A study published this week in the British Medical Journal has supported previous research that suggests eating trans fats that are found in margarine and processed foods could increase the risk of coronary heart disease (CHD), stroke and type two diabetes.
The research also found no clear association between higher intakes of saturated fats and all cause mortality, coronary heart disease (CHD), cardiovascular disease (CVD), ischemic stroke or type two diabetes. However, the research did not find evidence that diets higher in saturated fat reduce cardiovascular risk either and concluded that the certainty of associations between saturated fat and all outcomes was “very low,” meaning further research is needed.
Victoria Taylor, senior dietitian at the British Heart Foundation, said: “The results of this review support existing guidance to avoid industrially produced trans fats. In the UK, industry action to remove these fats from manufactured foods means that our intakes are already below the recommended maximum 2% of food energy.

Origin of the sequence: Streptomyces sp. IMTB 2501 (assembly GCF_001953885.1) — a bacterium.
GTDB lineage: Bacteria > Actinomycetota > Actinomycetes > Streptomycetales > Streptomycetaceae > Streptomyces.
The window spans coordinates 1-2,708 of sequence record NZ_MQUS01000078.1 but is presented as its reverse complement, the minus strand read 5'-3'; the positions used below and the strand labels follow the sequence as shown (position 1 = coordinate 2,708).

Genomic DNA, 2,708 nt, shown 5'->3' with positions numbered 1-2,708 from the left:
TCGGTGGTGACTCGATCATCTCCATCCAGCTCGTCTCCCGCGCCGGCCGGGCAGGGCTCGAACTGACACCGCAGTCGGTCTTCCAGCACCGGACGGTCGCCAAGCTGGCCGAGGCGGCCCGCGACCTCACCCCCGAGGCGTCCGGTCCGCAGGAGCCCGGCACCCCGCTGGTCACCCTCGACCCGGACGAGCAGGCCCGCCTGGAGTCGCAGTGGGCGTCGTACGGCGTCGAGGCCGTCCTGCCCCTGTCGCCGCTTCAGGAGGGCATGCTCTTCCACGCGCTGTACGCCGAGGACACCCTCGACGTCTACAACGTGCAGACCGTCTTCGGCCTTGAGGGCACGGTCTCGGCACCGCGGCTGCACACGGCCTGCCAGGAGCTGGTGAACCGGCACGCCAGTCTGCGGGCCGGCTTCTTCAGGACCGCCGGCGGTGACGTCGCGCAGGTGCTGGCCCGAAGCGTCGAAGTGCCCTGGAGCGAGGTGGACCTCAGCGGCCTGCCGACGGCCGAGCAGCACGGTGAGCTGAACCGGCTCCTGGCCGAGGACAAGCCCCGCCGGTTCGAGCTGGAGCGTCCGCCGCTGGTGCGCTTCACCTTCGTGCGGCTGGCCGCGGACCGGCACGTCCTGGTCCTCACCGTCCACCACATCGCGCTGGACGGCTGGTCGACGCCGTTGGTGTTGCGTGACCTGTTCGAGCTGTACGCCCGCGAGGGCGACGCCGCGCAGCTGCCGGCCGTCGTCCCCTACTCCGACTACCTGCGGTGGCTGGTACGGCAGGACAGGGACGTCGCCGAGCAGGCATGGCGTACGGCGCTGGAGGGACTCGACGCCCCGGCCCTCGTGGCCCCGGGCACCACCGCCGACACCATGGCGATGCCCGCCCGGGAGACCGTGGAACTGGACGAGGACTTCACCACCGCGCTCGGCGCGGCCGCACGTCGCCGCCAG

“While saturated fats were not robustly associated with total or deaths from coronary heart disease, this does not mean we should all go back to eating butter - the studies that this review is based on can’t show cause and effect. Rather, it highlights how difficult it is to understand the true relationship between diet and our health.
Diets high in saturated fat are linked to raised cholesterol levels, a risk factor for coronary heart disease. But when one nutrient is reduced it will be replaced by another and, depending on what this is, it can have positive or negative health consequences.
“With the recent emphasis that we have had about the direct role of saturated fat on coronary heart disease, it’s easy to forget that we need to consider our whole diet to reduce our overall risk. There are many factors which cause coronary heart disease and no single food or nutrient is solely responsible for this.
We will continue to recommend switching saturated fat for unsaturated fat. This is consistent with a traditional Mediterranean style diet, which is a style of eating associated with a lower rate of coronary heart disease.”
Eating a balanced diet can help you prevent heart disease, find out more about our advice on fats.